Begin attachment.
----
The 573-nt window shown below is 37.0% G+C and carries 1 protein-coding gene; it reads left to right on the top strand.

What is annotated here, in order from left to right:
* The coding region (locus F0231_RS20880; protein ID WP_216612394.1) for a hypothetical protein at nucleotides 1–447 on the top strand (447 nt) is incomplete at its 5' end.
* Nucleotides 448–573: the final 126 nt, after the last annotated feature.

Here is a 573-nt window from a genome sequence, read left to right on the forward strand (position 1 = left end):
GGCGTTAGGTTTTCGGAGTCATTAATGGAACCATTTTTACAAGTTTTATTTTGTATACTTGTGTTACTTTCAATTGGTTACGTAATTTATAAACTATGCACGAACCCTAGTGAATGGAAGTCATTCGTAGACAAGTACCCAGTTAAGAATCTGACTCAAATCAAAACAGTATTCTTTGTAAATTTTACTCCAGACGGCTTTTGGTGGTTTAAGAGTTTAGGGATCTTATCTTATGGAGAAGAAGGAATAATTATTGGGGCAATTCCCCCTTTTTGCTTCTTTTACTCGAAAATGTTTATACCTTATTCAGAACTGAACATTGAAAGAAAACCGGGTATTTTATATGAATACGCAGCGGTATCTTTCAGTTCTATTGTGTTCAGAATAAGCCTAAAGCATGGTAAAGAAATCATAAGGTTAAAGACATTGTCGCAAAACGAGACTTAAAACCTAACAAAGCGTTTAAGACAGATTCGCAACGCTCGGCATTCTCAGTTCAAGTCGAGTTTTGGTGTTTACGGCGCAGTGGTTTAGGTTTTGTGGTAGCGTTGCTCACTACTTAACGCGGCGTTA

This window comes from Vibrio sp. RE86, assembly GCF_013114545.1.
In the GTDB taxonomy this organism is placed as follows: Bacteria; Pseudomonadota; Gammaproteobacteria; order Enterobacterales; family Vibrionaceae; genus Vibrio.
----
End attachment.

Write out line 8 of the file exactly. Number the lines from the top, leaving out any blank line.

In the GTDB taxonomy this organism is placed as follows: Bacteria; Pseudomonadota; Gammaproteobacteria; order Enterobacterales; family Vibrionaceae; genus Vibrio.